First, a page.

What next, Brian? Will you tell us that Fukushima was good for us? Will you expound on the incredibly unscientific meme among the pro-nuclear power plant crowd that ionizing radiation INSIDE the human body from breathing or eating food contaminated with radioisotopes is equivalent to a few x-rays or flying above 30,000 feet? Never mind that these isotopes are inside people 24/7 and x-rays or flying are relatively brief. Never mind the gamed exposure criteria that YOU support that only measures dosage from OUTSIDE the body so you can pretend ALPHA radiation can't destroy DNA because it "can't go through a sheet of paper". You talk about the "atomic soldiers" but conveniently leave out Navajo uranium miners and certain communities in Utah during the atomic testing program. And last but not least the Bikini island population deformed babies, high infant mortality and thyroid cancer don't seem to register as related to genetic radiation damage to you.

You people just don't WANT to get it. Denying reality while pretending to be scientific should be subject to criminal penalties.

Read the code killers and get educated. You are a danger to your family.
http://acehoffman.org/

Avatar of:

Posts: 0

January 31, 2012

While this may be "higher than chance" that's still not much, and there are reasons to be cautious about suggesting it is a major concern. All humans are mutants. Even our cells are, strictly speaking, a quasi-individual, not entirely identical with each other.

In addition to the cited large-scale study showing no evidence of increase in cancer risk, but there is the example of the "Atomic Soldiers" who were stationed in foxholes 1/4 mile from one of the Alamogordo tower tests. They marched to ground zero with no protective gear, disassembled their rifles, reassembled them, marched out. Every one got severe radiation sickness. Every one survived. Every one married had children, all normal. All survived at least 20 years and all were dead of cancer in 25 years.

Also, humans are not mice. If one examines the radiation dose-response curve for humans, we are outliers. We have roughly the radiation dose-response of a 1,000 pound cow, i.e. 10 times what wold be expected based on body-mass alone. All the other mammals fall in line pretty well. Even if this observation turns out to be real and not a lab artifact, it won't necessarily mean that it happens in humans.

There is also the unknown mechanism that affects evolutionary expression in which stress de-represses genes. This is probably how it happens that evolution can apparently operate in phenotypic leaps without violating the laws of probability and physics we know. Perhaps there is some relationship.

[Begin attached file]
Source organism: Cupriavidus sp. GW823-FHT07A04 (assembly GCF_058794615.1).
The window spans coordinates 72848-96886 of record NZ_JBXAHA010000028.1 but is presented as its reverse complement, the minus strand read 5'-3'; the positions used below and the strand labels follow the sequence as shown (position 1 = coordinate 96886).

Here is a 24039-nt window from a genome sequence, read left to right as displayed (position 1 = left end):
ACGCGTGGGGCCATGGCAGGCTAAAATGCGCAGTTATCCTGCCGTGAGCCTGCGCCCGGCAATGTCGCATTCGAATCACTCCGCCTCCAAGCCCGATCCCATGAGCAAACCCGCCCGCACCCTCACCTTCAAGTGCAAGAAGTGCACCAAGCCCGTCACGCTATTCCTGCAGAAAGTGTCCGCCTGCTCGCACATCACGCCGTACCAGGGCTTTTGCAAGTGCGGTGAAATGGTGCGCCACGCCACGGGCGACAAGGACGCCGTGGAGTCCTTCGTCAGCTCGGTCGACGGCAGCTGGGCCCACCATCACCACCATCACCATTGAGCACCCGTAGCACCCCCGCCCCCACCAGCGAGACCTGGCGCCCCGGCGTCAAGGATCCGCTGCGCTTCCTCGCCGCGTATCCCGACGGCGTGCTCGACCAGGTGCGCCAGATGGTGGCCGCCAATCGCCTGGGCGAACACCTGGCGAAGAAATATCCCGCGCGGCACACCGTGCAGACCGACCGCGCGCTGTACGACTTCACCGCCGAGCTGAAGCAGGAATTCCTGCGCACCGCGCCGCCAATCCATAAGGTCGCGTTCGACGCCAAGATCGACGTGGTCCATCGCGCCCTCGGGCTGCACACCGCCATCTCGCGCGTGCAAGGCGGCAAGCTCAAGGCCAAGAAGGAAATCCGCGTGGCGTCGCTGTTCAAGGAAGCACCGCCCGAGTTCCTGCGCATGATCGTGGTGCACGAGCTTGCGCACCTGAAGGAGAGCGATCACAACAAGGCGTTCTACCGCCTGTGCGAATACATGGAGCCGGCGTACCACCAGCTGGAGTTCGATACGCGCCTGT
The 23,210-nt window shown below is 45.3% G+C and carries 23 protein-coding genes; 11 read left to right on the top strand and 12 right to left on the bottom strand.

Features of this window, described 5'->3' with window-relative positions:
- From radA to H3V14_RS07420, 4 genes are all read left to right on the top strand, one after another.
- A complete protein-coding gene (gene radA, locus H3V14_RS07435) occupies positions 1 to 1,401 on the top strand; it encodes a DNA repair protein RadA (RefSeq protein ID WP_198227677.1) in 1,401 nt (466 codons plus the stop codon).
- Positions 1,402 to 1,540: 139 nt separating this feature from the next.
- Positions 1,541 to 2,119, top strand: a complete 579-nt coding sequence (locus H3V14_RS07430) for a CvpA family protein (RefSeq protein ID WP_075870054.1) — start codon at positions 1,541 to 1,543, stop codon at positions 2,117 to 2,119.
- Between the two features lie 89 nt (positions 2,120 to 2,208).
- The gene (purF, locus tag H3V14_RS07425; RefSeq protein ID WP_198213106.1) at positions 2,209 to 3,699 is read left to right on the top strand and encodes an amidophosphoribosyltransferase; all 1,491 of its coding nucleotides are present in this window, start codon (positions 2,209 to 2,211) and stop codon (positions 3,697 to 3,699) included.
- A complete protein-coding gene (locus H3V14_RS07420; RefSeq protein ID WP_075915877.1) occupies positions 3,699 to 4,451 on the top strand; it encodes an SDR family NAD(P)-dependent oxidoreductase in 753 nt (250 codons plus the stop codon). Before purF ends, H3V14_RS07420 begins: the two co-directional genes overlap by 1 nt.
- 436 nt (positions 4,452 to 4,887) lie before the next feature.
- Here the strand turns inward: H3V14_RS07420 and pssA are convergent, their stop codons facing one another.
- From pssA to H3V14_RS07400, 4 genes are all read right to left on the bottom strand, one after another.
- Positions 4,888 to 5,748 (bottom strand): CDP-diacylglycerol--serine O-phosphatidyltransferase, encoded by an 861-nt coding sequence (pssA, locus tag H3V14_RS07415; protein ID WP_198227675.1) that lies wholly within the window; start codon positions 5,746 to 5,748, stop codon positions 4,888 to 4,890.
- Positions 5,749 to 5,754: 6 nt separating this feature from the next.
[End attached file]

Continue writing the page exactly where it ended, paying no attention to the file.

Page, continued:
This is interesting to study and I think it should be.

But it doesn't have significant implication for patients, who already have plenty to worry about.

Avatar of:

Posts: 0

January 31, 2012

Brian Hanley says all humans are mutants. What a ridiculously laughable statement about the very real difference between pathological mutations (over 98 percent!) and species favoring mutations (few and far between).

What next, Brian? Will you tell us that Fukushima was good for us? Will you expound on the incredibly unscientific meme among the pro-nuclear power plant crowd that ionizing radiation INSIDE the human body from breathing or eating food contaminated with radioisotopes is equivalent to a few x-rays or flying above 30,000 feet? Never mind that these isotopes are inside people 24/7 and x-rays or flying are relatively brief. Never mind the gamed exposure criteria that YOU support that only measures dosage from OUTSIDE the body so you can pretend ALPHA radiation can't destroy DNA because it "can't go through a sheet of paper". You talk about the "atomic soldiers" but conveniently leave out Navajo uranium miners and certain communities in Utah during the atomic testing program. And last but not least the Bikini island population deformed babies, high infant mortality and thyroid cancer don't seem to register as related to genetic radiation damage to you.

You people just don't WANT to get it. Denying reality while pretending to be scientific should be subject to criminal penalties.

Read the code killers and get educated. You are a danger to your family.